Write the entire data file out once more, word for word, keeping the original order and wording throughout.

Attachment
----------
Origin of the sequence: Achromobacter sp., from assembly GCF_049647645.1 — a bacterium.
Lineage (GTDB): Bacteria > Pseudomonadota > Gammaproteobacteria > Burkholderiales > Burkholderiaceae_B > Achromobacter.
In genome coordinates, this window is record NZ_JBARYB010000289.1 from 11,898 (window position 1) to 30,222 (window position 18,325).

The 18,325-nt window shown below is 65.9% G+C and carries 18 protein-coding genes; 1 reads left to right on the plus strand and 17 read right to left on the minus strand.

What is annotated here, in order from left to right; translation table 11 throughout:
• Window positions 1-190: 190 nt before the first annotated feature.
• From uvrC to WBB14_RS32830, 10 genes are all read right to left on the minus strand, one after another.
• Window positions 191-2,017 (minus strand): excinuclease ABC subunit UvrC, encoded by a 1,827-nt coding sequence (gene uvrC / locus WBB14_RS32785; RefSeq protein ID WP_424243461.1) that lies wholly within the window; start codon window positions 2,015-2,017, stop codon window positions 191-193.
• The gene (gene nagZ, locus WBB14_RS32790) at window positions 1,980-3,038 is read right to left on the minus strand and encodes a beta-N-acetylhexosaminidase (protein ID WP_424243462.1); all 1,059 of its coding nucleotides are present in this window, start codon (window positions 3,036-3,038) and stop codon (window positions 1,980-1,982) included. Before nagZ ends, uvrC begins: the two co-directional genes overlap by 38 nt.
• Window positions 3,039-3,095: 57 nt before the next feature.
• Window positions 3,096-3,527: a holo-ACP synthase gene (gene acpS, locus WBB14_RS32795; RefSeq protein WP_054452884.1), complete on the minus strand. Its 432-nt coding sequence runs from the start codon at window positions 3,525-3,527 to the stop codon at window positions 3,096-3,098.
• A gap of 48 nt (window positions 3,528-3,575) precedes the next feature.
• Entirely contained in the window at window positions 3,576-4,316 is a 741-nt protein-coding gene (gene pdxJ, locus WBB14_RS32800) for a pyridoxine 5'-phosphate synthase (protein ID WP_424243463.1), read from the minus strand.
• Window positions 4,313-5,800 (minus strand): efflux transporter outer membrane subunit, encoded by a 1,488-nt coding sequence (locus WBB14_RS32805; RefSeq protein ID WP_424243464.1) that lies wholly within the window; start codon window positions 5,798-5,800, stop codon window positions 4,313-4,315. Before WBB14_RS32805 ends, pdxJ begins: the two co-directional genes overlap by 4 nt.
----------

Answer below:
Origin of the sequence: Achromobacter sp., from assembly GCF_049647645.1 — a bacterium.
Lineage (GTDB): Bacteria > Pseudomonadota > Gammaproteobacteria > Burkholderiales > Burkholderiaceae_B > Achromobacter.
In genome coordinates, this window is record NZ_JBARYB010000289.1 from 11,898 (window position 1) to 30,222 (window position 18,325).

The 18,325-nt window shown below is 65.9% G+C and carries 18 protein-coding genes; 1 reads left to right on the plus strand and 17 read right to left on the minus strand.

What is annotated here, in order from left to right; translation table 11 throughout:
• Window positions 1-190: 190 nt before the first annotated feature.
• From uvrC to WBB14_RS32830, 10 genes are all read right to left on the minus strand, one after another.
• Window positions 191-2,017 (minus strand): excinuclease ABC subunit UvrC, encoded by a 1,827-nt coding sequence (gene uvrC / locus WBB14_RS32785; RefSeq protein ID WP_424243461.1) that lies wholly within the window; start codon window positions 2,015-2,017, stop codon window positions 191-193.
• The gene (gene nagZ, locus WBB14_RS32790) at window positions 1,980-3,038 is read right to left on the minus strand and encodes a beta-N-acetylhexosaminidase (protein ID WP_424243462.1); all 1,059 of its coding nucleotides are present in this window, start codon (window positions 3,036-3,038) and stop codon (window positions 1,980-1,982) included. Before nagZ ends, uvrC begins: the two co-directional genes overlap by 38 nt.
• Window positions 3,039-3,095: 57 nt before the next feature.
• Window positions 3,096-3,527: a holo-ACP synthase gene (gene acpS, locus WBB14_RS32795; RefSeq protein WP_054452884.1), complete on the minus strand. Its 432-nt coding sequence runs from the start codon at window positions 3,525-3,527 to the stop codon at window positions 3,096-3,098.
• A gap of 48 nt (window positions 3,528-3,575) precedes the next feature.
• Entirely contained in the window at window positions 3,576-4,316 is a 741-nt protein-coding gene (gene pdxJ, locus WBB14_RS32800) for a pyridoxine 5'-phosphate synthase (protein ID WP_424243463.1), read from the minus strand.
• Window positions 4,313-5,800 (minus strand): efflux transporter outer membrane subunit, encoded by a 1,488-nt coding sequence (locus WBB14_RS32805; RefSeq protein ID WP_424243464.1) that lies wholly within the window; start codon window positions 5,798-5,800, stop codon window positions 4,313-4,315. Before WBB14_RS32805 ends, pdxJ begins: the two co-directional genes overlap by 4 nt.